Research News

Modern humans reached westernmost Europe 5,000 years earlier than previously known

Discovery may indicate that modern humans and Neanderthals lived in the area concurrently

view from the entrance of the Lapa do Picareiro cave

View of excavation of Lapa do Picareiro, looking in from the cave's entrance.


September 29, 2020

Modern humans arrived in westernmost Europe 38,000 - 41,000 years ago, about 5,000 years earlier than previously known, according to Jonathan Haws of the University of Louisville and an international team of researchers. In a report published in Proceedings of the National Academy of Sciences, the team reveals the discovery of stone tools used by modern humans that indicate the earlier arrival.

The tools, discovered in a cave near the Atlantic coast of central Portugal, link the site with similar finds from across Eurasia to the Russian plain and indicate a rapid westward dispersal of modern humans across Eurasia within a few thousand years of their first appearance in southeastern Europe. The tools provide evidence of the presence of modern humans in westernmost Europe at a time when Neanderthals were thought to be present in the region. The discovery has important ramifications for understanding the possible interaction between the two human groups and the ultimate disappearance of the Neanderthals.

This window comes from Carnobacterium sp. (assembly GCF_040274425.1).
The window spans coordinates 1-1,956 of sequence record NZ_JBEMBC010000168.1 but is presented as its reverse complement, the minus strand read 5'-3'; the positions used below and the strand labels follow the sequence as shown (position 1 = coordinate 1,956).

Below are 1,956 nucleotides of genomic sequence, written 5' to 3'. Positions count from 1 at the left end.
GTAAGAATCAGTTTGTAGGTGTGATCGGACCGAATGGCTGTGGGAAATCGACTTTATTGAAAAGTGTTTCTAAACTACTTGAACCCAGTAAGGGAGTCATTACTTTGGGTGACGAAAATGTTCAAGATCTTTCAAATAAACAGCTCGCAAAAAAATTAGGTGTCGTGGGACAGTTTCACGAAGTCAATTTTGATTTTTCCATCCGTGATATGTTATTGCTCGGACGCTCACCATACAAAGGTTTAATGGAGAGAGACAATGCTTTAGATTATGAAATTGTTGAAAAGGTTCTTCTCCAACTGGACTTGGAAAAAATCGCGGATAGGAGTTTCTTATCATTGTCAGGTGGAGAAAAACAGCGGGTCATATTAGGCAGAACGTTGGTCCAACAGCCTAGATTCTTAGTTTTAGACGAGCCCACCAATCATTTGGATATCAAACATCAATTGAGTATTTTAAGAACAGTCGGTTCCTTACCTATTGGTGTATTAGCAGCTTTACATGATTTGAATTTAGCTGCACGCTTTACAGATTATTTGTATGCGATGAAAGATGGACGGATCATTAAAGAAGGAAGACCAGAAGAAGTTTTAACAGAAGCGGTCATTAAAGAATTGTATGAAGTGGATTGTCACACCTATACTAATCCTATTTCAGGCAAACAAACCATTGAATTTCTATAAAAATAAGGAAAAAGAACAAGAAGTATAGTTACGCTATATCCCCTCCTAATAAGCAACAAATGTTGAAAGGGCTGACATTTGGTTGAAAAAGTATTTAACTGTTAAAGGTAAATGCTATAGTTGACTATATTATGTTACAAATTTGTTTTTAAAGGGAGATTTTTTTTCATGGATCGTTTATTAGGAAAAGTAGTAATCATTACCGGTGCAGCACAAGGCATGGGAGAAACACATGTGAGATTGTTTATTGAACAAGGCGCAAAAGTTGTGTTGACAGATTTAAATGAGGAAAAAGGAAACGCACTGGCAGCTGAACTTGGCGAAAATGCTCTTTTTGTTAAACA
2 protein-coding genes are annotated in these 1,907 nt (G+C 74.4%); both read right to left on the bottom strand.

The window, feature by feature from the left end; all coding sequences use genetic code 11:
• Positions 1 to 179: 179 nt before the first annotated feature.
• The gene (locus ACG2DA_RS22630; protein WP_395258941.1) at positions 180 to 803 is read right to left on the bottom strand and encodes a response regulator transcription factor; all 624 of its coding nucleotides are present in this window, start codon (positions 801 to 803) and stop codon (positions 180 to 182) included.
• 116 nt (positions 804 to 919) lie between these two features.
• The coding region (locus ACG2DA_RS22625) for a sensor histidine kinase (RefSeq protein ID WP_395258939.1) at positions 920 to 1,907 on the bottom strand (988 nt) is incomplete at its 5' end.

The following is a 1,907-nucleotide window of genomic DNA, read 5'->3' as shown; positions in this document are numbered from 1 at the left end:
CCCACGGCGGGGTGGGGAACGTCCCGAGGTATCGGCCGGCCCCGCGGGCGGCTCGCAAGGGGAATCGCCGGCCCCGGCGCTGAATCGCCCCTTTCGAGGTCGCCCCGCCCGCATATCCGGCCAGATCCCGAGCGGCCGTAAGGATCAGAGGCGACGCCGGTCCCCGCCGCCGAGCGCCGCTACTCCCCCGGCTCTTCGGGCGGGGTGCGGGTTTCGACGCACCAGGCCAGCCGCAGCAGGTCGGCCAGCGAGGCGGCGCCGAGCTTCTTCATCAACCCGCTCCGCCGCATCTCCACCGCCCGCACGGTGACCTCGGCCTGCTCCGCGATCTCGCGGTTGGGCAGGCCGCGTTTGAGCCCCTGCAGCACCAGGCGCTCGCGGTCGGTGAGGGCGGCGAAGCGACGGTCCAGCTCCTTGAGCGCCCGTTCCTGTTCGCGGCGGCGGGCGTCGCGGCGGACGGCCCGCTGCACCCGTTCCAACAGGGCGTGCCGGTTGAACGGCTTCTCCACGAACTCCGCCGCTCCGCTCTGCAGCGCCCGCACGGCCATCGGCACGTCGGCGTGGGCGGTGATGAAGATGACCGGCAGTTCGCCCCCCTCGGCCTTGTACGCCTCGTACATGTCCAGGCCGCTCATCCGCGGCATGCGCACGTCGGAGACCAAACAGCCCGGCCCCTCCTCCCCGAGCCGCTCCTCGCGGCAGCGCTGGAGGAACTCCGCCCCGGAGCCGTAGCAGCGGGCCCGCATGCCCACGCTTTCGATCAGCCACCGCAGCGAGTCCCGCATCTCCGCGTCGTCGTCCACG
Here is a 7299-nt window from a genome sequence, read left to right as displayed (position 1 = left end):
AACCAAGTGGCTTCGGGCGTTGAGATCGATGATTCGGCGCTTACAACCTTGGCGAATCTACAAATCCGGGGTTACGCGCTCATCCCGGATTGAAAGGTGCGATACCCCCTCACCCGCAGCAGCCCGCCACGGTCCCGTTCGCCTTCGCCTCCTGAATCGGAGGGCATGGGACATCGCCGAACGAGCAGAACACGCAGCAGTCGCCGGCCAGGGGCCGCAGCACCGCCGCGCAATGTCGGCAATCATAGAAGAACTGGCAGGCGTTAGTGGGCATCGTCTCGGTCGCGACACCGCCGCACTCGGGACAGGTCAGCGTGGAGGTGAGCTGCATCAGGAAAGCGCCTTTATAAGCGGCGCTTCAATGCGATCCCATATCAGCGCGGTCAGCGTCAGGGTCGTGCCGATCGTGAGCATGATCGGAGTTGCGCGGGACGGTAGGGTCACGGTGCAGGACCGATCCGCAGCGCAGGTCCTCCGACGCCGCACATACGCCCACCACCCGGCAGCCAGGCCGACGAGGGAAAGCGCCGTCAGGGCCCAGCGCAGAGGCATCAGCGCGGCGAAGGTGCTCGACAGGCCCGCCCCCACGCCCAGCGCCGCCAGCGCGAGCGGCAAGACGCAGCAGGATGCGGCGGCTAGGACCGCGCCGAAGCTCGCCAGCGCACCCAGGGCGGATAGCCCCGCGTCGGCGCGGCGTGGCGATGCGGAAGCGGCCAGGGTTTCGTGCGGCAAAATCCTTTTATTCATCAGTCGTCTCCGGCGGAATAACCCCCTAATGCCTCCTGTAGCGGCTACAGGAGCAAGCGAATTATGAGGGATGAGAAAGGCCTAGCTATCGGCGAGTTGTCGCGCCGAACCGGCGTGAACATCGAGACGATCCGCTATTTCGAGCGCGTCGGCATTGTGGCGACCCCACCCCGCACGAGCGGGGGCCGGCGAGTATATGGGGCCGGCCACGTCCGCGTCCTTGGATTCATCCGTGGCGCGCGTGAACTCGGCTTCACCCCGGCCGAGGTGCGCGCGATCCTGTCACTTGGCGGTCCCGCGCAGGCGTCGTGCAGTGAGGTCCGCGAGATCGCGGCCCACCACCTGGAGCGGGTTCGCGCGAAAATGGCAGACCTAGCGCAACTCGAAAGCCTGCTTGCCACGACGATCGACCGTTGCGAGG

"The question whether the last surviving Neanderthals in Europe have been replaced or assimilated by incoming modern humans is a long-standing, unsolved issue in paleoanthropology," said project co-leader Lukas Friedl. Freidl said that the early dating of stone tools associated with modern humans would "likely rule out the possibility that modern humans arrived into the land long devoid of Neanderthals, and that by itself is exciting."

Until now, the oldest evidence for modern humans south of the Ebro River in Spain came from Bajondillo, a cave site on the southern coast.

"The spread of anatomically modern humans across Europe many thousands of years ago is central to our understanding of where we came from as a now-global species," said John Yellen, program director for archaeology and archaeometry at the U.S. National Science Foundation, which supported the work through multiple research awards. "This discovery offers significant new evidence that will help shape future research investigating when and where anatomically modern humans arrived in Europe and what interactions they may have had with Neanderthals."

The cave sediments also contain a well-preserved paleoclimatic record that helps reconstruct environmental conditions at the time of the last Neanderthals and arrival of modern humans.

Said Michael Benedetti of the University of North Carolina Wilmington, "Our analysis shows that the arrival of modern humans corresponds with, or slightly predates, a bitterly cold and extremely dry phase. Harsh environmental conditions during this period posed challenges that both modern human and Neanderthal populations had to contend with."

The cave itself has an enormous amount of sediment remaining for future work, and the excavation still hasn't reached the bottom.

"I've been excavating at Picareiro for 25 years and, just when you start to think it might be done giving up its secrets, a new surprise gets unearthed," Haws said. "Every few years something remarkable turns up, and we keep digging."

--  NSF Public Affairs, researchnews@nsf.gov